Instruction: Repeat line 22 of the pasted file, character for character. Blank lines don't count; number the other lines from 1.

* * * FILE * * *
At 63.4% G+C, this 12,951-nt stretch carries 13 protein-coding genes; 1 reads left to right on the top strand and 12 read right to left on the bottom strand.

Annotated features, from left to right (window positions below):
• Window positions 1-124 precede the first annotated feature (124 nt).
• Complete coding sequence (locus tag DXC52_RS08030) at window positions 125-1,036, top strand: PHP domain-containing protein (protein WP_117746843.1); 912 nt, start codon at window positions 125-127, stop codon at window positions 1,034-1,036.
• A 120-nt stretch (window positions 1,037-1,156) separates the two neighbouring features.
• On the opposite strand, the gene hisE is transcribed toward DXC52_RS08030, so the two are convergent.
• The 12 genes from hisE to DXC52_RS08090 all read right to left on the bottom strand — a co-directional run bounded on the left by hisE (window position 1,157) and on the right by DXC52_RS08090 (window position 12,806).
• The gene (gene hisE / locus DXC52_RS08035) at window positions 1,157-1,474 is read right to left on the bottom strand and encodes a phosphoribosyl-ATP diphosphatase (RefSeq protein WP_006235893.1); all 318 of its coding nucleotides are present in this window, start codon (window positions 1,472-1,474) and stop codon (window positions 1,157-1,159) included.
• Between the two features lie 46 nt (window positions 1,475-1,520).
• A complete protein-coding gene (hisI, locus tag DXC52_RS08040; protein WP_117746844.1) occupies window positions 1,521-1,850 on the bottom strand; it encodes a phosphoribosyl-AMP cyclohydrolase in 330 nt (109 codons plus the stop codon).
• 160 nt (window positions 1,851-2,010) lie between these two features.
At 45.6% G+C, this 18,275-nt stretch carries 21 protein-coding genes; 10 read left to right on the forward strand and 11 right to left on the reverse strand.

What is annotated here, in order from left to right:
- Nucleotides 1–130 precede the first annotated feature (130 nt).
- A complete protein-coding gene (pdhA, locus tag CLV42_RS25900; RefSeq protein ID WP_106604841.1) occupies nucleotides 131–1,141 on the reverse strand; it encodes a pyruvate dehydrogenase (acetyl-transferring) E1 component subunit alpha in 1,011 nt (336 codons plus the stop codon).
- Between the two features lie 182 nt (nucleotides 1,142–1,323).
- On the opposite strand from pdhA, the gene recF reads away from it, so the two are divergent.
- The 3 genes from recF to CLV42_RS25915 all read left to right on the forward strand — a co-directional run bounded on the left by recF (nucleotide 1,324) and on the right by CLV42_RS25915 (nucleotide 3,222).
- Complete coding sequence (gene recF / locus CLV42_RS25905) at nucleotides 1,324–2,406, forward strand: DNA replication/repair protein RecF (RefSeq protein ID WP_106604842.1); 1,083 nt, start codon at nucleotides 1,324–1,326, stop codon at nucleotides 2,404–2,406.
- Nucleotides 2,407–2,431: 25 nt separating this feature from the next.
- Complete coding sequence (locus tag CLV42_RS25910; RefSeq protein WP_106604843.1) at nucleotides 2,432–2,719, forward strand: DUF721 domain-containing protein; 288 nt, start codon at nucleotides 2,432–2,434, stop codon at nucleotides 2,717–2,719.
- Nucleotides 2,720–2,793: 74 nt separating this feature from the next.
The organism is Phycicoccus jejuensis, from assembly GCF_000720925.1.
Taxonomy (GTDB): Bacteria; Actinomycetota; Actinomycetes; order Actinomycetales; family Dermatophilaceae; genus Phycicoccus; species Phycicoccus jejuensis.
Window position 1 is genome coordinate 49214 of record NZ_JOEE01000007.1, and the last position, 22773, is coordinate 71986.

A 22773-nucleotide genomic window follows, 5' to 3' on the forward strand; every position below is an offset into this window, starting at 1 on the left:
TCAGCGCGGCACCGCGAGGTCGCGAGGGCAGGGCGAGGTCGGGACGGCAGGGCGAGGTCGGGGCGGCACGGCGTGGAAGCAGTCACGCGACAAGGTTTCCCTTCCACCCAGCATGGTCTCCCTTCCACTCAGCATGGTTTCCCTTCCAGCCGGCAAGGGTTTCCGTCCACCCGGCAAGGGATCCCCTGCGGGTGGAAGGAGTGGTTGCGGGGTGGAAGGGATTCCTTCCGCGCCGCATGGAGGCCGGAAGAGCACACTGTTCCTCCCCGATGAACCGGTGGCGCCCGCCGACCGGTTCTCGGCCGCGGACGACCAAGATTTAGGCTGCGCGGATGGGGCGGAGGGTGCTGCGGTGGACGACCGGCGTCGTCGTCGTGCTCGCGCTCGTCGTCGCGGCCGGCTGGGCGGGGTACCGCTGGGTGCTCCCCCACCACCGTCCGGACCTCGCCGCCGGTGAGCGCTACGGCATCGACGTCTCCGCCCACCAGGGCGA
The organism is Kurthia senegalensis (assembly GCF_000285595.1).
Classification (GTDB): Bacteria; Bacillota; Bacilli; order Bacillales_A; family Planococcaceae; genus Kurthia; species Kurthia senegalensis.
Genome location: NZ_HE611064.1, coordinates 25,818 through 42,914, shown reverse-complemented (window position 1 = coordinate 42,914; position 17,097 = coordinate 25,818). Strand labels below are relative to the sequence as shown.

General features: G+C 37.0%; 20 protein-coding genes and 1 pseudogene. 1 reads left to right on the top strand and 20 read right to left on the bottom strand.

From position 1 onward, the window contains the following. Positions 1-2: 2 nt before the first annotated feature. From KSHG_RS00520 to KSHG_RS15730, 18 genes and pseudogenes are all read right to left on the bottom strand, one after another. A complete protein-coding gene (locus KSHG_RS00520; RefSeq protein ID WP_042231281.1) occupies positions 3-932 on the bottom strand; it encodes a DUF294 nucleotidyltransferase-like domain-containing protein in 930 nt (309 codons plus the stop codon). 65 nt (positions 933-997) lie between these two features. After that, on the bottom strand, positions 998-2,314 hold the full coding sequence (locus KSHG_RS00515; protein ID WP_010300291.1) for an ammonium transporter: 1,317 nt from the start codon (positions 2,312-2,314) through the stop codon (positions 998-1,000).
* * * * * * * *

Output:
- Nucleotides 2,720–2,793: 74 nt separating this feature from the next.